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ISBN: 9780199256877

Published:

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Hardback

AU$151.95

NZ$196.99

Private Property and Abuse of Rights In Victorian England

The Story of Edward Pickles and the Bradford Water Supply

Michael Taggart


The leading case of The Mayor, Alderman and Burgesses of the Borough of Bradford v Pickles was the first to establish that it is not unlawful for a property owner to exercise his or her property rights maliciously and to the detriment of others, or the public interest. Though controversial at the time, today it is often invisible and taken for granted. This book explores why the common law, in contrast to civil law systems, developed in this way.

A contextual study of a leading case, which has influenced developments throughout the common law world

Compares and contrasts common law and civil law approaches to abuse of rights

Compares and contrasts British and American approaches to the prima facie tort doctrine

Explores the contrasting approaches of public and private lawyers towards property and regulation of its uses

Preface
Glossary
Research Note
Notes to Illustrations
Table of Cases
Prologue
1: Bradford and its Water Supply
2: Coal, Stone and Water and Many Wells Farm
3: To Court
4: Property and Statutory Interpretation
5: Property and Water
6: Abuse of Rights
7: Malice and the Law of Torts
Epilogue: Pickles and the Public/Private Law Divide
Select Bibliography
Index

Michael Taggart , Professor of Law, Faculty of Law, The University of Auckland

Michael Taggart is Professor of Law at The University of Auckland. He studied law at the University of Auckland and Harvard University. He has taught law at the University of Auckland since 1982. Before that he taught at the University of Western Ontario and has visited Queen's University, Canada, the University of Saskatchewen, the University of Toronto and at the Centre for Public Law at the University of Cambridge, New Zealand.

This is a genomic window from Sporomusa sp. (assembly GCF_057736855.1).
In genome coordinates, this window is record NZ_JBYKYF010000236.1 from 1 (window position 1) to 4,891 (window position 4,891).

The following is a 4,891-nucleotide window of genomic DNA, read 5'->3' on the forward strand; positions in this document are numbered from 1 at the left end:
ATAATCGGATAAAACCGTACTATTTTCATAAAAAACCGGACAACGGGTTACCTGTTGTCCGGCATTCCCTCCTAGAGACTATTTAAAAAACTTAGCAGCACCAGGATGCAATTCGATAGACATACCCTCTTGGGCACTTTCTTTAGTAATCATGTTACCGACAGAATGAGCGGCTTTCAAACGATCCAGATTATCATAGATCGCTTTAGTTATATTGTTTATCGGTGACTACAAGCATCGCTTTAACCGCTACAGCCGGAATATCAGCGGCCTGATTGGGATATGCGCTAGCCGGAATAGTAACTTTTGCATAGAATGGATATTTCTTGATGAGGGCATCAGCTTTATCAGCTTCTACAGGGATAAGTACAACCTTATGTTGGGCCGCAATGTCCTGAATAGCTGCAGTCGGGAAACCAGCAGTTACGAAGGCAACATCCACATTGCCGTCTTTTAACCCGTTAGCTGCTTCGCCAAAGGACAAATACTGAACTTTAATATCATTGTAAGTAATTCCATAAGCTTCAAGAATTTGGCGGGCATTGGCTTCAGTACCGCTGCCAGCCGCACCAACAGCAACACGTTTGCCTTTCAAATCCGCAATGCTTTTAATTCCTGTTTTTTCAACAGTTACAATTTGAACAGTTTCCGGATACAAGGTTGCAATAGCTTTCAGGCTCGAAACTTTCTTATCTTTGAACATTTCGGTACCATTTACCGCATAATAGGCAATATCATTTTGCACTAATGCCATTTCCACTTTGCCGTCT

"...a workof undoubted scholarship, yet one which remains readable and engaging...it should satisfy the most demanding of private lawyers, whilst at the same time remaining interesting and accessible to anyone with even a passing interest in the history of common law." Northern Ireland Legal Quarterly Vol 54 no 1

"...an impressive reach of research" Modern Law Review, September 2003

"This is an original contribution to our understanding of how local government functioned in the late nineteenth centuty" Modern Law Review, September 2003

""...an enlightening study. It is a tour de force of legal forensics and analysis, always intelligent and highly readable even when dealing with some remarkably complex legal doctrine" Modern Law Review, September 2003